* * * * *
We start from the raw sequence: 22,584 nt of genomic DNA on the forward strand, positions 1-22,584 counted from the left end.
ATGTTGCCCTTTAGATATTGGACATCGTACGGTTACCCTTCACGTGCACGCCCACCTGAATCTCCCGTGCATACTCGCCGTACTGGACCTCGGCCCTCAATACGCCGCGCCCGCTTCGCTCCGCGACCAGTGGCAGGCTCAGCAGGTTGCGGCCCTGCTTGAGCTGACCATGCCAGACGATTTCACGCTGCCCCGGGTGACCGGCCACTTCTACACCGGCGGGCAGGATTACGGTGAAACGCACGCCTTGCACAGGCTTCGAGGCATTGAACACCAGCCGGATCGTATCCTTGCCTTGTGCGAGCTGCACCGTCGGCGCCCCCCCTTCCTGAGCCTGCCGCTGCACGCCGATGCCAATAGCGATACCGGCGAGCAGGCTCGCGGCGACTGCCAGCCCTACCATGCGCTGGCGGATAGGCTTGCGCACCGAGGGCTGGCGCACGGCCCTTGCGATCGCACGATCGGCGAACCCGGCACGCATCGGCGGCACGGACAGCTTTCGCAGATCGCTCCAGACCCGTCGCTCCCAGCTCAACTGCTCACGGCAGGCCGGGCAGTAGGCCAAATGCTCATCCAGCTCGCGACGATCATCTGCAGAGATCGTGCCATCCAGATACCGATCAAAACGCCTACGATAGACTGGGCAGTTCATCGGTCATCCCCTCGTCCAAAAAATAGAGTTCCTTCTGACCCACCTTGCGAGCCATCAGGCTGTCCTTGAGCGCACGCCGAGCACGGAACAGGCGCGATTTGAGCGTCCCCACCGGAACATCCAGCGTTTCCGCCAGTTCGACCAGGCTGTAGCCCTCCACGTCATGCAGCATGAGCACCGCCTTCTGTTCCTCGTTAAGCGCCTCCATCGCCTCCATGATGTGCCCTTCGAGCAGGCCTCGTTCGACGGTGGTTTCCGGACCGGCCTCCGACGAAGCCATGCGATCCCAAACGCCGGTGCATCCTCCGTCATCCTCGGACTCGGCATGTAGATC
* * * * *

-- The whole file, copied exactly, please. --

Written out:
We start from the raw sequence: 22,584 nt of genomic DNA on the forward strand, positions 1-22,584 counted from the left end.
ATGTTGCCCTTTAGATATTGGACATCGTACGGTTACCCTTCACGTGCACGCCCACCTGAATCTCCCGTGCATACTCGCCGTACTGGACCTCGGCCCTCAATACGCCGCGCCCGCTTCGCTCCGCGACCAGTGGCAGGCTCAGCAGGTTGCGGCCCTGCTTGAGCTGACCATGCCAGACGATTTCACGCTGCCCCGGGTGACCGGCCACTTCTACACCGGCGGGCAGGATTACGGTGAAACGCACGCCTTGCACAGGCTTCGAGGCATTGAACACCAGCCGGATCGTATCCTTGCCTTGTGCGAGCTGCACCGTCGGCGCCCCCCCTTCCTGAGCCTGCCGCTGCACGCCGATGCCAATAGCGATACCGGCGAGCAGGCTCGCGGCGACTGCCAGCCCTACCATGCGCTGGCGGATAGGCTTGCGCACCGAGGGCTGGCGCACGGCCCTTGCGATCGCACGATCGGCGAACCCGGCACGCATCGGCGGCACGGACAGCTTTCGCAGATCGCTCCAGACCCGTCGCTCCCAGCTCAACTGCTCACGGCAGGCCGGGCAGTAGGCCAAATGCTCATCCAGCTCGCGACGATCATCTGCAGAGATCGTGCCATCCAGATACCGATCAAAACGCCTACGATAGACTGGGCAGTTCATCGGTCATCCCCTCGTCCAAAAAATAGAGTTCCTTCTGACCCACCTTGCGAGCCATCAGGCTGTCCTTGAGCGCACGCCGAGCACGGAACAGGCGCGATTTGAGCGTCCCCACCGGAACATCCAGCGTTTCCGCCAGTTCGACCAGGCTGTAGCCCTCCACGTCATGCAGCATGAGCACCGCCTTCTGTTCCTCGTTAAGCGCCTCCATCGCCTCCATGATGTGCCCTTCGAGCAGGCCTCGTTCGACGGTGGTTTCCGGACCGGCCTCCGACGAAGCCATGCGATCCCAAACGCCGGTGCATCCTCCGTCATCCTCGGACTCGGCATGTAGATC